When a partnership’s debt is forgiven, the consequences are shaped by the interplay of general discharge of indebtedness principles and the rules governing allocation of partnership income and liabilities. For federal income tax purposes, partnerships pass through items of income, gain, deduction, loss, and credit to individual partners. Consequently, when income arises from the discharge of partnership indebtedness, such income is determined at the partnership level, and each partner is responsible for reporting their distributive share of the income on their own income tax returns. Such income is allocated in accordance with the partnership agreement and reflected on Schedules K-1 issued by the partnership to its partners.

The insolvency and bankruptcy exclusions are applied at the partner level and each partner’s individual situation determines eligibility to exclude CODI.13 As such, even in situations where the partnership itself is insolvent, the insolvency exclusion is unavailable to a partner to the extent that the partner is solvent. Likewise, a partner will generally only qualify for the bankruptcy exclusion if they are a party to the bankruptcy (or join in a bankruptcy filing with the partnership).14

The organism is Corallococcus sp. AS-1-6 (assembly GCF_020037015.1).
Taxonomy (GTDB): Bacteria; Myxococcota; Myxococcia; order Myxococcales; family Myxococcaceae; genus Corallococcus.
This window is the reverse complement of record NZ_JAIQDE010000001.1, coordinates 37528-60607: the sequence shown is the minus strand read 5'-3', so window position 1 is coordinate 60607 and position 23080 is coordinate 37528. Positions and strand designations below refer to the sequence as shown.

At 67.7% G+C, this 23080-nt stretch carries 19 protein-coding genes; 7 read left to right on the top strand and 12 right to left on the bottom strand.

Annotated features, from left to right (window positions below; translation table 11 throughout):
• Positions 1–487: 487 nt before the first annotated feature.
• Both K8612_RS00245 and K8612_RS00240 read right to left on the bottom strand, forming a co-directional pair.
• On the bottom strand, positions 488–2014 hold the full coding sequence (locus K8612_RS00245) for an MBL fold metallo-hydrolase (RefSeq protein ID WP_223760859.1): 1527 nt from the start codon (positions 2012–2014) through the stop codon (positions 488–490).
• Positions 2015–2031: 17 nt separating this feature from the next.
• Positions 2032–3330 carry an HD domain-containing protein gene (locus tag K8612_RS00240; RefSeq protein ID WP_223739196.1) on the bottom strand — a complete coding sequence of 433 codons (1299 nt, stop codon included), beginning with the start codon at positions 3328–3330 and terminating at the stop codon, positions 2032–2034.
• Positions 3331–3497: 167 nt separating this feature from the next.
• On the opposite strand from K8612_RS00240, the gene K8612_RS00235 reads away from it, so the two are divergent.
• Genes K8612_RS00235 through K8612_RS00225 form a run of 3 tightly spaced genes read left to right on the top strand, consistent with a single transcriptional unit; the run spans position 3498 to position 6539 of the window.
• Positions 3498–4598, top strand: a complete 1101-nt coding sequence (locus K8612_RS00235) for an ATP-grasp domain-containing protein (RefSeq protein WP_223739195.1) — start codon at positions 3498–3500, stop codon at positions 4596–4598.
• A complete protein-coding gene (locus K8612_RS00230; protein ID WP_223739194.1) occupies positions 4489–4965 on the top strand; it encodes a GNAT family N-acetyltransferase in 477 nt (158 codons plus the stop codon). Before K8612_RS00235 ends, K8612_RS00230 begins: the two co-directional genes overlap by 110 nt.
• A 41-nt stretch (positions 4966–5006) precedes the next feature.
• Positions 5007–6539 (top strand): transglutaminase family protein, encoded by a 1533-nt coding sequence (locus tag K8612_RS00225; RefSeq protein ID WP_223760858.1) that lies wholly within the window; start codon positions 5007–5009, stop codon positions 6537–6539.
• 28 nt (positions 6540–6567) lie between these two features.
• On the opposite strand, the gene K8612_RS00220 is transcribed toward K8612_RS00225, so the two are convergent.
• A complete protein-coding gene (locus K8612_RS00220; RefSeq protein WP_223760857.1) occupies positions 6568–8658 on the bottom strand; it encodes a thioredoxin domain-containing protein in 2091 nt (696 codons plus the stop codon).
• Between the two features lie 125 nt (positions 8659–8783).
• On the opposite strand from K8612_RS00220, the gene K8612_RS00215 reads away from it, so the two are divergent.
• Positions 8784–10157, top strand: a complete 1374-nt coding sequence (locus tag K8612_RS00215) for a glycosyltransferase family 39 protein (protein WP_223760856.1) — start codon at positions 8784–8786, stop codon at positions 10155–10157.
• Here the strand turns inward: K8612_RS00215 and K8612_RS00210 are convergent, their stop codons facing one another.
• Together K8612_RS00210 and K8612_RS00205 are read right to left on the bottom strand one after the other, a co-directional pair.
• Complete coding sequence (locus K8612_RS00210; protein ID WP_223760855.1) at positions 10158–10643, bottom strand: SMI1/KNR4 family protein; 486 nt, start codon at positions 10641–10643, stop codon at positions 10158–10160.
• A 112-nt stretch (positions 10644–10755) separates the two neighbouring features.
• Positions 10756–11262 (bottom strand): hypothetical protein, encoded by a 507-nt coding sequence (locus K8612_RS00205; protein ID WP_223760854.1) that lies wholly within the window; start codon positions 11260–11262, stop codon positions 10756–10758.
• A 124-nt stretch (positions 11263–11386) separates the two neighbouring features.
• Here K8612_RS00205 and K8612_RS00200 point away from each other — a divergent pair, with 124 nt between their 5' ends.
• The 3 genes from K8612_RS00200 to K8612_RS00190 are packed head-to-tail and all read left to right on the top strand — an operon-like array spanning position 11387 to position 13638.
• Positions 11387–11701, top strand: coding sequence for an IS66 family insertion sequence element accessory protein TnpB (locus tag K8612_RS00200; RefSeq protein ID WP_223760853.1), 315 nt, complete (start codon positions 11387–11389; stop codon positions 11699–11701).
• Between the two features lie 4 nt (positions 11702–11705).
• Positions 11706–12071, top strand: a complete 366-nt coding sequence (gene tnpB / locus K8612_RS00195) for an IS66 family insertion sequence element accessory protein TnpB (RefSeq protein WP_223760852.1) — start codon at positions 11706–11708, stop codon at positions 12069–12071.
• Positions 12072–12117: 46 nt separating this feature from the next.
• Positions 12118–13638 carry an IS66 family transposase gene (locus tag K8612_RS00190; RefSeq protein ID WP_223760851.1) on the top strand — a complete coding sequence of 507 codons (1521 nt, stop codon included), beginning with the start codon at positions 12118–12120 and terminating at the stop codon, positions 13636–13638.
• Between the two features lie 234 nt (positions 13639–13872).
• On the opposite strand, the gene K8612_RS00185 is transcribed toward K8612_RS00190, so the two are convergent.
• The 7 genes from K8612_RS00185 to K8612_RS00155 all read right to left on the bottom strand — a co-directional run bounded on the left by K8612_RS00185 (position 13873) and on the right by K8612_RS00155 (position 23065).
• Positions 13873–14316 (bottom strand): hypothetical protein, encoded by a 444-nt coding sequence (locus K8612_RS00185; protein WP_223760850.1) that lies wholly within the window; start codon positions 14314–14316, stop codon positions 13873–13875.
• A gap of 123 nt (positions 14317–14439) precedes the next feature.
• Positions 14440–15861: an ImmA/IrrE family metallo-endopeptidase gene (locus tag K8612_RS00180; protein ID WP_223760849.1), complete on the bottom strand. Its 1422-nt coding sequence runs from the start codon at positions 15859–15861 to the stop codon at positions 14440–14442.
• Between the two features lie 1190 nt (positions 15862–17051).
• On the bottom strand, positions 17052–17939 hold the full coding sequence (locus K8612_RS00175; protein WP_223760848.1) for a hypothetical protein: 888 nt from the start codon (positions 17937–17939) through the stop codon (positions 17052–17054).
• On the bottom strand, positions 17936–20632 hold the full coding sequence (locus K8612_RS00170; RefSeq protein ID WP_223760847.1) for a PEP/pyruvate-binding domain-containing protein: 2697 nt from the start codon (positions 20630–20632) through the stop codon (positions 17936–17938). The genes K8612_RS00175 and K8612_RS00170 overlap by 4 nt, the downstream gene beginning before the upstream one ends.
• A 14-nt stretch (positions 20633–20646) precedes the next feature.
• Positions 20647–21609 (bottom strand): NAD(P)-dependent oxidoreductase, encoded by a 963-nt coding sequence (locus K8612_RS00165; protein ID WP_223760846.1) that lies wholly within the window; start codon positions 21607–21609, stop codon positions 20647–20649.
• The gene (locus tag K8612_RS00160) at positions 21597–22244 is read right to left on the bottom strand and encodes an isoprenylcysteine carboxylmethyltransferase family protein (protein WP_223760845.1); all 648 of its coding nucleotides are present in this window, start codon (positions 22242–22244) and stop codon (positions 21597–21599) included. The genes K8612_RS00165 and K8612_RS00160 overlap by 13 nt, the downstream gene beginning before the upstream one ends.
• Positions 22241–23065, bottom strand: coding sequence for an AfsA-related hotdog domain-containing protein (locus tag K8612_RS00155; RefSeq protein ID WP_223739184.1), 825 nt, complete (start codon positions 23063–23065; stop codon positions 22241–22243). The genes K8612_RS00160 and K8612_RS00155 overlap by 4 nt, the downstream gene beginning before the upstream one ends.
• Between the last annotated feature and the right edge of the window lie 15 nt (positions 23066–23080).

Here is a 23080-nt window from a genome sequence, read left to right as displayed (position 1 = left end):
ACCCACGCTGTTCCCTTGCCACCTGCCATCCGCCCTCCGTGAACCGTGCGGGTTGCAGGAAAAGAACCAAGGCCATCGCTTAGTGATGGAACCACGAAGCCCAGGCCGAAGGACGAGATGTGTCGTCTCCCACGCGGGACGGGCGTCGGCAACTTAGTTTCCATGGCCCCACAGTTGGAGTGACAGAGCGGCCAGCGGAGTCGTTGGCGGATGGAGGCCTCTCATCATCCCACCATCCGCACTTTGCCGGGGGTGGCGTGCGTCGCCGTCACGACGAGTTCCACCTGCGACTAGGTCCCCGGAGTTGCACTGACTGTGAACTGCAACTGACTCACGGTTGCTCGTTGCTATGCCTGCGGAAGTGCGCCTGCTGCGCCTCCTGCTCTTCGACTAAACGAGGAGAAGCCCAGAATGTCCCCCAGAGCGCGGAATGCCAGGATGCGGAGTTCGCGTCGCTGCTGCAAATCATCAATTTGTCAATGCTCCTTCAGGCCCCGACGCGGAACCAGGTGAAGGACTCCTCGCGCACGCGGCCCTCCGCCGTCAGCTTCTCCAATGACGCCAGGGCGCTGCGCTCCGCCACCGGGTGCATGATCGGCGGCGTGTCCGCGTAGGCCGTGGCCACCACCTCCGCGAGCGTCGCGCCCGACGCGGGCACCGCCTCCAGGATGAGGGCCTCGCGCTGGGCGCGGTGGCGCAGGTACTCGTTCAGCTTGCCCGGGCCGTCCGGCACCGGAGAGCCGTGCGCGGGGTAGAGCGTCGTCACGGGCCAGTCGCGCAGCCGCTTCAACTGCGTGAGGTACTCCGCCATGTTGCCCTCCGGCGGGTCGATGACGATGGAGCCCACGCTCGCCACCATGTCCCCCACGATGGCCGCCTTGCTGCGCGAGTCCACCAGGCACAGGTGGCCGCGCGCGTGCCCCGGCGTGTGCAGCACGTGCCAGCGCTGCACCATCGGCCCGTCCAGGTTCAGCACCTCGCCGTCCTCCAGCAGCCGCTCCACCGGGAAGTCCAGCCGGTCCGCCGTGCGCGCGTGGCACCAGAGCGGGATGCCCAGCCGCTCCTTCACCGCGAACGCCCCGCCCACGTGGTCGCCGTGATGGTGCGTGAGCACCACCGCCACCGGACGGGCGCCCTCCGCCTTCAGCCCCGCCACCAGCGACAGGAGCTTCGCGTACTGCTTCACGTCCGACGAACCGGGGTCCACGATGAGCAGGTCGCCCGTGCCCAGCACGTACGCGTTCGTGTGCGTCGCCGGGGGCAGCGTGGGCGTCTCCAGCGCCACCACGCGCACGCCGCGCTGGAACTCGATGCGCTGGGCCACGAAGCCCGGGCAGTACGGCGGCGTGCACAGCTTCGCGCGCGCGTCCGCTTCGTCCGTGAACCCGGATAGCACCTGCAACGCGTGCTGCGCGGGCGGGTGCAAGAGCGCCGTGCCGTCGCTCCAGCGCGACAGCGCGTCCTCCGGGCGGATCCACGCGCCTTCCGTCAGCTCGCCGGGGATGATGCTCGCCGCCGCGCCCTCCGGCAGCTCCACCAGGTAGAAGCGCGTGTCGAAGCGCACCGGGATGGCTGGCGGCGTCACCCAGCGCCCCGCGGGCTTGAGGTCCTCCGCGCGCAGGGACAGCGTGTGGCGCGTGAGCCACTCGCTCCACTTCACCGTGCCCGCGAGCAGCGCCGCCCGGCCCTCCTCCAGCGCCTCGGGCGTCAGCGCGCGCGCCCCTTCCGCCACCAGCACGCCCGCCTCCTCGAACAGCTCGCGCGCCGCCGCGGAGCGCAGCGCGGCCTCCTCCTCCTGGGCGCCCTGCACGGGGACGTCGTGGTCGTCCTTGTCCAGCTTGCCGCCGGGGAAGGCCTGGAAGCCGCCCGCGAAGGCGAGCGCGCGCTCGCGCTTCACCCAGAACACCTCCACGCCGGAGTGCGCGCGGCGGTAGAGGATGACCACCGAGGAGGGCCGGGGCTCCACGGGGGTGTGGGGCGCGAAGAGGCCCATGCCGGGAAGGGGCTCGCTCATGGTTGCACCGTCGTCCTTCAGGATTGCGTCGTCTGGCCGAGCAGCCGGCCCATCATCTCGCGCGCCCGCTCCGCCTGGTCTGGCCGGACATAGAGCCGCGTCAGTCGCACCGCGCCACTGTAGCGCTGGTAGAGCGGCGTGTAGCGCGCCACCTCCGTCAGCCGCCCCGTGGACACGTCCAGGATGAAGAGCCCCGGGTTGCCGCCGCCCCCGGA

Example:

A, B, and C are equal partners in XYZ LLP, a partnership for US federal tax purposes. XYZ LLP’s creditors forgave $300,000 of indebtedness creating CODI. A is insolvent by $150,000, B is insolvent by $100,000, and C is insolvent by $50,000. A and B can each exclude their $100,000 allocable amounts from income, while C can only exclude $50,000 and must include the remaining $50,000 in income.

This allocation of CODI impacts each partner’s basis in the partnership interest, effectively increasing it by the amount of their share of income.15 However, this increase in basis is generally, accompanied by an offsetting reduction due to the partnership tax rules treating a decrease in a partner’s share of partnership liabilities as a distribution of money.16 As a result, partners must include in their income their pro rata share of the discharged debt without enjoying a net basis increase that usually accompanies other types of partnership income.